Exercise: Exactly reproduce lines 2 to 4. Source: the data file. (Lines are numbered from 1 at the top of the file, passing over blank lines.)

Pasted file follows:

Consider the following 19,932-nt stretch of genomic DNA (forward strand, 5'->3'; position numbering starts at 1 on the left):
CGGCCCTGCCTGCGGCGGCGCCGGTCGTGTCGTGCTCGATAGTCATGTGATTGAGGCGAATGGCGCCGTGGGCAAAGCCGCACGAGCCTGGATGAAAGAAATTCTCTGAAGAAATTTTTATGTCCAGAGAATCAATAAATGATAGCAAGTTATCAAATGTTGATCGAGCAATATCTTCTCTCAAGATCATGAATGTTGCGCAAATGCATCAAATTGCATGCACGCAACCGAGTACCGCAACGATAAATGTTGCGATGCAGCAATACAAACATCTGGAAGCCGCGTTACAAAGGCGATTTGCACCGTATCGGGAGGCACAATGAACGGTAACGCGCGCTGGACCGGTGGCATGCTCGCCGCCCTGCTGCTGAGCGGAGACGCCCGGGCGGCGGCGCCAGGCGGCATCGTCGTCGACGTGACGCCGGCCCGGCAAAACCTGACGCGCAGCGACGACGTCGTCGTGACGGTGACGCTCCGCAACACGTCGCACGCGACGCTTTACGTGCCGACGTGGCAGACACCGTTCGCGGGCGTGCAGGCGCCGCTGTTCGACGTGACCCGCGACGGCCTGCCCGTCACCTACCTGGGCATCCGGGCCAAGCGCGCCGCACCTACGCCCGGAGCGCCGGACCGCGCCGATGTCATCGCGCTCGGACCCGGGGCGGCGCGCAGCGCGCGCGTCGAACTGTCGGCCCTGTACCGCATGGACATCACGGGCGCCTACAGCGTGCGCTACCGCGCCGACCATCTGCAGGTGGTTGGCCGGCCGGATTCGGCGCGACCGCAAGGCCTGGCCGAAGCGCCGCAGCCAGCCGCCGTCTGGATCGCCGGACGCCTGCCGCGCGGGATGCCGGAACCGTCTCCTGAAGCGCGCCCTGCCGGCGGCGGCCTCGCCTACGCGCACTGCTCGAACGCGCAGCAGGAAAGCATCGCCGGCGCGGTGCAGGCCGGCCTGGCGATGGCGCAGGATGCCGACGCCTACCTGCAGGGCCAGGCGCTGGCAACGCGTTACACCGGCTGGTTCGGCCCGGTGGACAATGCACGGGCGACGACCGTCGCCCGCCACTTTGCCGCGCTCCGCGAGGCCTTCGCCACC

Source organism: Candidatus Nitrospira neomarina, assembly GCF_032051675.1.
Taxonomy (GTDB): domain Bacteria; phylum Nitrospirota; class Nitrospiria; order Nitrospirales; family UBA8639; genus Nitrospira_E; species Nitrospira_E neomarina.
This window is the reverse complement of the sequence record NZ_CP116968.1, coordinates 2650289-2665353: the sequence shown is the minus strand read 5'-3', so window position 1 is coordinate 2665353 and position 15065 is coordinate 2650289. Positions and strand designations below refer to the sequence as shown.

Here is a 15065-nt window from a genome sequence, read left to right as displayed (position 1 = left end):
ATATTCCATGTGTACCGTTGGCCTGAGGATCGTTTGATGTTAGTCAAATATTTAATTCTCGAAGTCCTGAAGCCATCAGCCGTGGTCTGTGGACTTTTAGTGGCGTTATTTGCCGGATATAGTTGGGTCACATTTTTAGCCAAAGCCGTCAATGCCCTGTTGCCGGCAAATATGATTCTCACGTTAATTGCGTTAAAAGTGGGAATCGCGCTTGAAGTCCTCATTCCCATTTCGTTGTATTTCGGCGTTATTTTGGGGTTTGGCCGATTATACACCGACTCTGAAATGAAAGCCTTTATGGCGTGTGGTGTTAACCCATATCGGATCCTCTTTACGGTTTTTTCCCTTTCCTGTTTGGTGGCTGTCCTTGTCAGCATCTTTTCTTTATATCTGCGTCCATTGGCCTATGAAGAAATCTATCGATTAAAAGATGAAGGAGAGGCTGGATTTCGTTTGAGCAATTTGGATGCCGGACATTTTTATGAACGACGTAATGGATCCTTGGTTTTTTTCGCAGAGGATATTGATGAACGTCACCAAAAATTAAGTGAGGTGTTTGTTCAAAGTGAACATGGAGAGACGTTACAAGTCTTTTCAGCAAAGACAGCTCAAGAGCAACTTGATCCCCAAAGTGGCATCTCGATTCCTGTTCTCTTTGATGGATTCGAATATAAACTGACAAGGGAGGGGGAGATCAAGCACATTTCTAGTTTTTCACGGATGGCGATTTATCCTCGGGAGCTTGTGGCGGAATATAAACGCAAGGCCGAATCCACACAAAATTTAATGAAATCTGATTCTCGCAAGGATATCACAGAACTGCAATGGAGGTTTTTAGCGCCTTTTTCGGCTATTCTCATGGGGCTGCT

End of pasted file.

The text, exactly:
CGGCCCTGCCTGCGGCGGCGCCGGTCGTGTCGTGCTCGATAGTCATGTGATTGAGGCGAATGGCGCCGTGGGCAAAGCCGCACGAGCCTGGATGAAAGAAATTCTCTGAAGAAATTTTTATGTCCAGAGAATCAATAAATGATAGCAAGTTATCAAATGTTGATCGAGCAATATCTTCTCTCAAGATCATGAATGTTGCGCAAATGCATCAAATTGCATGCACGCAACCGAGTACCGCAACGATAAATGTTGCGATGCAGCAATACAAACATCTGGAAGCCGCGTTACAAAGGCGATTTGCACCGTATCGGGAGGCACAATGAACGGTAACGCGCGCTGGACCGGTGGCATGCTCGCCGCCCTGCTGCTGAGCGGAGACGCCCGGGCGGCGGCGCCAGGCGGCATCGTCGTCGACGTGACGCCGGCCCGGCAAAACCTGACGCGCAGCGACGACGTCGTCGTGACGGTGACGCTCCGCAACACGTCGCACGCGACGCTTTACGTGCCGACGTGGCAGACACCGTTCGCGGGCGTGCAGGCGCCGCTGTTCGACGTGACCCGCGACGGCCTGCCCGTCACCTACCTGGGCATCCGGGCCAAGCGCGCCGCACCTACGCCCGGAGCGCCGGACCGCGCCGATGTCATCGCGCTCGGACCCGGGGCGGCGCGCAGCGCGCGCGTCGAACTGTCGGCCCTGTACCGCATGGACATCACGGGCGCCTACAGCGTGCGCTACCGCGCCGACCATCTGCAGGTGGTTGGCCGGCCGGATTCGGCGCGACCGCAAGGCCTGGCCGAAGCGCCGCAGCCAGCCGCCGTCTGGATCGCCGGACGCCTGCCGCGCGGGATGCCGGAACCGTCTCCTGAAGCGCGCCCTGCCGGCGGCGGCCTCGCCTACGCGCACTGCTCGAACGCGCAGCAGGAAAGCATCGCCGGCGCGGTGCAGGCCGGCCTGGCGATGGCGCAGGATGCCGACGCCTACCTGCAGGGCCAGGCGCTGGCAACGCGTTACACCGGCTGGTTCGGCCCGGTGGACAATGCACGGGCGACGACCGTCGCCCGCCACTTTGCCGCGCTCCGCGAGGCCTTCGCCACC

Source organism: Candidatus Nitrospira neomarina, assembly GCF_032051675.1.
Taxonomy (GTDB): domain Bacteria; phylum Nitrospirota; class Nitrospiria; order Nitrospirales; family UBA8639; genus Nitrospira_E; species Nitrospira_E neomarina.